Mara was so excited about Mothers’ Day this year and how she was going to cook us breakfast, though she ended up just doing her usual Sunday morning egg-mixing to help me along. Lee got a text from Mara’s dad wishing us a happy Mothers’ Day, though I think she may have responded with a bit of a guilt trip about how he should make plans to see Mara if he’s trying to reach out. We spent one day last week with Mara’s siblings (all but the eldest) and many of her cousins, some of whom we were meeting for the first time. And then Saturday morning we went to the zoo with one of Mara’s student teachers (the one in a wheelchair who so impressed Lee by calling Mara “gifted”) and some members of her family, including their little one who’s in foster care. After that, Lee dropped Mara and me at the mall to hang out with Mara’s cousins and her grandmother, though her siblings had dropped out of the trip and we didn’t realize that or I might not have bothered. I’m glad I did, though, because her cousins (11, 9, and 3ish) are great kids and were super sweet with Mara.
We didn’t have any contact with Mara’s mom, which is not surprising since we haven’t for a long time. Her own mother hasn’t heard from her since Christmas, but one of the aunts has a friend who sees her regularly and so knows that she’s alive and okay even if she’s not reaching out to any of us.
So when the latest <a href=”http://openadoptionbloggers.com/2012/05/08/roundtable-38-mothers-day-open-adoption/“>Open Adoption Blogger Roundtable</a> was about what you’d want to say to someone on Mothers’ Day, I knew I’d want to talk to Mara’s mom, Veronica, but I don’t actually feel comfortable just writing an open letter. I know (or at least I’m awfully, awfully close to complete certainty) that she’s not reading here and that all I’d be doing is rehearsing what I might say to her someday if we get to the point where we can talk about this.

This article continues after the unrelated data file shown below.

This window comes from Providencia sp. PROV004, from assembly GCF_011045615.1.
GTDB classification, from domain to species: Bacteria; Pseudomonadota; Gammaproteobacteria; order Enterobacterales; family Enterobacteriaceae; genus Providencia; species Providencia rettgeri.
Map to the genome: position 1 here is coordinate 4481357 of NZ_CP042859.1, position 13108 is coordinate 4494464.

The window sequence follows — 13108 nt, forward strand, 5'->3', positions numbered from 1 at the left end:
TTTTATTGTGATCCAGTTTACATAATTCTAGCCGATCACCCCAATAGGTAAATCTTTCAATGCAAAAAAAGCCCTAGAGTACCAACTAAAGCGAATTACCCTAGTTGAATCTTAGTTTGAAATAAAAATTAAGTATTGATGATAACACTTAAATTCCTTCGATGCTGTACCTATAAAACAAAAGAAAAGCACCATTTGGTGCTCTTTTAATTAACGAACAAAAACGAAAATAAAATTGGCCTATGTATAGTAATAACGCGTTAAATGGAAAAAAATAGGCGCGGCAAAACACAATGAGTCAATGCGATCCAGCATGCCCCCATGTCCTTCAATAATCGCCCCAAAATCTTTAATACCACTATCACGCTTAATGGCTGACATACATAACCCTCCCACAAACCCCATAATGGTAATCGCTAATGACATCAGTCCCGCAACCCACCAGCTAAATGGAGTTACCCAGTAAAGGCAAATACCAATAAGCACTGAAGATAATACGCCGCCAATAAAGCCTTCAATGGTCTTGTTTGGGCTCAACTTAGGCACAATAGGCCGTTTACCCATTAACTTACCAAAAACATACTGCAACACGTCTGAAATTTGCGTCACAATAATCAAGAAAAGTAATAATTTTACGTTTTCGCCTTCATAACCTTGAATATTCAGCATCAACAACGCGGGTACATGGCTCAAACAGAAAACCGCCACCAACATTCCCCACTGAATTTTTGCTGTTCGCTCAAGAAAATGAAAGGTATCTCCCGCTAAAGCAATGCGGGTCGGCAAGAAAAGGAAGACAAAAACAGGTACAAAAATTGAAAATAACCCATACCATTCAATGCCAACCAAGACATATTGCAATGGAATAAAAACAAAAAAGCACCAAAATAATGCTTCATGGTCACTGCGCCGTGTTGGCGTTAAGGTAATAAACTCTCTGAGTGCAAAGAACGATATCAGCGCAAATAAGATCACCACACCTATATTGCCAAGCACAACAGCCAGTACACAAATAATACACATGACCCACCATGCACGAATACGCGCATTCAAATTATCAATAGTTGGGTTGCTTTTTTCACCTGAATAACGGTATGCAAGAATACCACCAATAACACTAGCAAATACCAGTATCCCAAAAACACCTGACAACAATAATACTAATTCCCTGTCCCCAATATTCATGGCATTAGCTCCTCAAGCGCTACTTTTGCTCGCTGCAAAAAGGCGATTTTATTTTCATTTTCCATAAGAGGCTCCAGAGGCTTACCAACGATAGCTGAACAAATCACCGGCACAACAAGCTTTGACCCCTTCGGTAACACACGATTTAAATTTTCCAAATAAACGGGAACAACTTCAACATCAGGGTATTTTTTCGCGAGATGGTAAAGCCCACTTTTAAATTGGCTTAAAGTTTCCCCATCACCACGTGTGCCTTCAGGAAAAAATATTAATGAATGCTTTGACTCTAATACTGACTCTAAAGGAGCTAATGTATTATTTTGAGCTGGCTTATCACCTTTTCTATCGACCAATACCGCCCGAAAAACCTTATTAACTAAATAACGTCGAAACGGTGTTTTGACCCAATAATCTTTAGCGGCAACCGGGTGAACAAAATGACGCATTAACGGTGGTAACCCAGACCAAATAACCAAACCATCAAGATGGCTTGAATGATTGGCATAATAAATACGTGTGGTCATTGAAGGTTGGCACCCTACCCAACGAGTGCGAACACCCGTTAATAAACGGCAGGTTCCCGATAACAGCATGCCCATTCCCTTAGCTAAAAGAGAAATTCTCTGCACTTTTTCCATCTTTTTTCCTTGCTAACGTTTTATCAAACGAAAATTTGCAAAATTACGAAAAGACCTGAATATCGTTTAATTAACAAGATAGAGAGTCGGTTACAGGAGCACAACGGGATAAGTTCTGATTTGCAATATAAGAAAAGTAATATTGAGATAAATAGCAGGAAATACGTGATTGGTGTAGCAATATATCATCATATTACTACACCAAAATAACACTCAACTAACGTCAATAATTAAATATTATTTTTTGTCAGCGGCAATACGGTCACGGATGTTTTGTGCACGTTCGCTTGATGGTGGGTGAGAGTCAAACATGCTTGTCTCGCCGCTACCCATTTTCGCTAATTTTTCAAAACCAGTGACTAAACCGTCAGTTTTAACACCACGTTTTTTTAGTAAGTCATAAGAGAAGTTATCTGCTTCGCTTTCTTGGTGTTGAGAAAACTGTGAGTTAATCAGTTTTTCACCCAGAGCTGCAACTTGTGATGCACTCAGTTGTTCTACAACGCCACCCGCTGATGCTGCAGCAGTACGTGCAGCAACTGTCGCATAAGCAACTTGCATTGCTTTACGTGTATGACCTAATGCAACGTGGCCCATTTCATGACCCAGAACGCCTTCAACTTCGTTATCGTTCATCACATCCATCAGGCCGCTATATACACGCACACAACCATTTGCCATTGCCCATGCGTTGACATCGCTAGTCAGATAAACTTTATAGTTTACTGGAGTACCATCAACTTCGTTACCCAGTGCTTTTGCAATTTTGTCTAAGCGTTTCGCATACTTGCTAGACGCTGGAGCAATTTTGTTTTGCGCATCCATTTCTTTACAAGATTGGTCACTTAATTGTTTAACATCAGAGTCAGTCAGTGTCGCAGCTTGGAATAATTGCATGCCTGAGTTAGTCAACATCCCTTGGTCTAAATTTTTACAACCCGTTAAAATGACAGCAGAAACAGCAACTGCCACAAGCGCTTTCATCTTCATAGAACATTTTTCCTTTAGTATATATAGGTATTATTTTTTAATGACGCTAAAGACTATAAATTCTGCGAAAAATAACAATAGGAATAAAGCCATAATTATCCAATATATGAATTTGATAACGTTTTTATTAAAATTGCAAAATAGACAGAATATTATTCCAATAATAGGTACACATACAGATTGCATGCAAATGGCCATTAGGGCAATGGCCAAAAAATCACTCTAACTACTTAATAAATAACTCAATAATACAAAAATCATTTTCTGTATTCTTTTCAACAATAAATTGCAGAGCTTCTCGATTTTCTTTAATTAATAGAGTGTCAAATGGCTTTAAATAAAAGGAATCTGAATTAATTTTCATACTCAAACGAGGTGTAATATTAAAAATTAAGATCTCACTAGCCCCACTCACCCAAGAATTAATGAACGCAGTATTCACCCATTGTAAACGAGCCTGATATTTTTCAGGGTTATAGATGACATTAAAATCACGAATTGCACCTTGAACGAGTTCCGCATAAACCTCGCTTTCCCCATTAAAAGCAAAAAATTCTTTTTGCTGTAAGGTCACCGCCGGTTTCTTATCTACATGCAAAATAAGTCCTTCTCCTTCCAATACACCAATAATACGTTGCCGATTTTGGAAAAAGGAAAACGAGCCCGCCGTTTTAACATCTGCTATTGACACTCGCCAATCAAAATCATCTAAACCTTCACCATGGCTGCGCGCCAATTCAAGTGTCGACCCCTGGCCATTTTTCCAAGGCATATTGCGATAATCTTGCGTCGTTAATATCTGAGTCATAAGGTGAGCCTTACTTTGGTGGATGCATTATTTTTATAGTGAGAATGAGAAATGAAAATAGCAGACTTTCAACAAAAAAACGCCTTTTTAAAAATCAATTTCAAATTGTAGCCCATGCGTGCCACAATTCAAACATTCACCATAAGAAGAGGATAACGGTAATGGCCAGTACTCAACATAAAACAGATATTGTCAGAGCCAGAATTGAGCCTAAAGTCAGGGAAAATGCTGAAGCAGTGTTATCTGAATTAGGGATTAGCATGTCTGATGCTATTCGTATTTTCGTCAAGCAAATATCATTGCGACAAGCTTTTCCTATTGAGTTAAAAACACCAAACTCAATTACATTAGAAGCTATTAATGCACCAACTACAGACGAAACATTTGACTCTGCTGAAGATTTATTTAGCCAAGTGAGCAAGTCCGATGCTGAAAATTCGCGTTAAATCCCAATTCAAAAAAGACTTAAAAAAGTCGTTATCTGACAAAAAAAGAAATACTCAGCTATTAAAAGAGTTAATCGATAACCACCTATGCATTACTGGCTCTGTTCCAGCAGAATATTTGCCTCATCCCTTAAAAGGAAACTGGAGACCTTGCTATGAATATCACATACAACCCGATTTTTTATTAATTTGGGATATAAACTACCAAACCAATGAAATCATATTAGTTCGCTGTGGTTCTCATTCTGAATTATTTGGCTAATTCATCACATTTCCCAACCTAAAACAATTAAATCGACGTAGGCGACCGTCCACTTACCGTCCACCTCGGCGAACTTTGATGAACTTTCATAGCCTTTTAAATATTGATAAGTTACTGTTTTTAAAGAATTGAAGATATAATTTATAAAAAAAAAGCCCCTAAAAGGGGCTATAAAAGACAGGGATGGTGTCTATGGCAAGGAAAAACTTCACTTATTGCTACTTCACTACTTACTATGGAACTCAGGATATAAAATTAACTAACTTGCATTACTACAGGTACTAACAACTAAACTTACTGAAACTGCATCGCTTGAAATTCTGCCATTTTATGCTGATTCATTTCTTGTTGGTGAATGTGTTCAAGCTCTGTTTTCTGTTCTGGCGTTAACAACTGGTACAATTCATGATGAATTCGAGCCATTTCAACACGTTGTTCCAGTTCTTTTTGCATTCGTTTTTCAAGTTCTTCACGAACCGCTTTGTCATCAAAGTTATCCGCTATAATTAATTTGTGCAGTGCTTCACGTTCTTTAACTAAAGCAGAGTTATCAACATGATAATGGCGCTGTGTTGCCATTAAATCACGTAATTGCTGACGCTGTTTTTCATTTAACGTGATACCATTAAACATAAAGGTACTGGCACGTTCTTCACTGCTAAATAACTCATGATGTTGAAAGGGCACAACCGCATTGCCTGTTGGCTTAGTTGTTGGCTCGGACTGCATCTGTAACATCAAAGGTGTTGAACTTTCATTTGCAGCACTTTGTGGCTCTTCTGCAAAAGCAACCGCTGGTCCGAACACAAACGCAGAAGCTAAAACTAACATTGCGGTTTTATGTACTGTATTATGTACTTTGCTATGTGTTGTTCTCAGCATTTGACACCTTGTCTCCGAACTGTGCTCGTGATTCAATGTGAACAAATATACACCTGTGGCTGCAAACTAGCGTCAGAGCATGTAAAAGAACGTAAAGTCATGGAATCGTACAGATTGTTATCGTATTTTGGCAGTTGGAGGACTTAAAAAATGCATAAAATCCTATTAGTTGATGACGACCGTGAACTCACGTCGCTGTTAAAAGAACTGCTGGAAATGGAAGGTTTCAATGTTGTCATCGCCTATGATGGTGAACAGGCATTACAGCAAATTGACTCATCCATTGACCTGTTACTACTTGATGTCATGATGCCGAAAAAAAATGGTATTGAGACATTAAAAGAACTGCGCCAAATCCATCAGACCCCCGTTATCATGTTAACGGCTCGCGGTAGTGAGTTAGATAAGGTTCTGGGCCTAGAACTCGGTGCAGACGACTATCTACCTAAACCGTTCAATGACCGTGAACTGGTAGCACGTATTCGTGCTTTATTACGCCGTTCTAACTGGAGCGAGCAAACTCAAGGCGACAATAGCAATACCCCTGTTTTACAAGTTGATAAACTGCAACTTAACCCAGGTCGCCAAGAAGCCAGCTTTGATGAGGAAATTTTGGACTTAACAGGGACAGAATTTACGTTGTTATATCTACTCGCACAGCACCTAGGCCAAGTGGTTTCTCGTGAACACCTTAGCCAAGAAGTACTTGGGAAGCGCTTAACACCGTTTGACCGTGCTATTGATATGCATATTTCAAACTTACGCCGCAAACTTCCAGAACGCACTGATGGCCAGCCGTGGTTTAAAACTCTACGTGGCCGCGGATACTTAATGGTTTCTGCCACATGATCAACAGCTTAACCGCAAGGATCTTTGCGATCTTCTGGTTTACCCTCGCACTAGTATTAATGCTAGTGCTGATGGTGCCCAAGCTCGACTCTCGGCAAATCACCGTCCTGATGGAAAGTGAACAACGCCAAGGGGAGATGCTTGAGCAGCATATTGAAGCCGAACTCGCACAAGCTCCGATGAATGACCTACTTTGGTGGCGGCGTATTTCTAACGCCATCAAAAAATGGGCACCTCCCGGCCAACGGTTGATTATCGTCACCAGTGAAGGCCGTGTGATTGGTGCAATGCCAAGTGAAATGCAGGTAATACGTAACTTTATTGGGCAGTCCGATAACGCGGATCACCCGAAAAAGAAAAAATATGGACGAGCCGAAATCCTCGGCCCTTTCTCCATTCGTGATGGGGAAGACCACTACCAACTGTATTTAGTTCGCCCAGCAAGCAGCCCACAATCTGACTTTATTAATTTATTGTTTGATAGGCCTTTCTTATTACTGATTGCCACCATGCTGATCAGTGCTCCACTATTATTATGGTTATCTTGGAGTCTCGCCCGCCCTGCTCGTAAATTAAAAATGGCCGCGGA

In some sense, I’ve already told her what I’d want to say. When we talked on Christmas, I hugged her and said, “We pray for you.” That’s a strange thing to say when I’m an atheist and don’t pray for anyone, but I do lead Mara in somewhat wishy-washy prayers (sometimes bracketed as “Someone who prays might say, ‘God, I am thinking of my Mom and Dad and brothers and sisters with love and I hope that they had a good day and….’”) because I want her to feel comfortable praying about her family if that’s what she wants to do when she gets older. I do wish Veronica well and hope for great things for her. I would love to get a chance to know her better, to see all the wonderful things that must be inside her because she’s passed them on to her children. But I don’t pray because I don’t think there’s anyone I’m praying to, and getting into that in our first conversation seemed entirely unnecessary.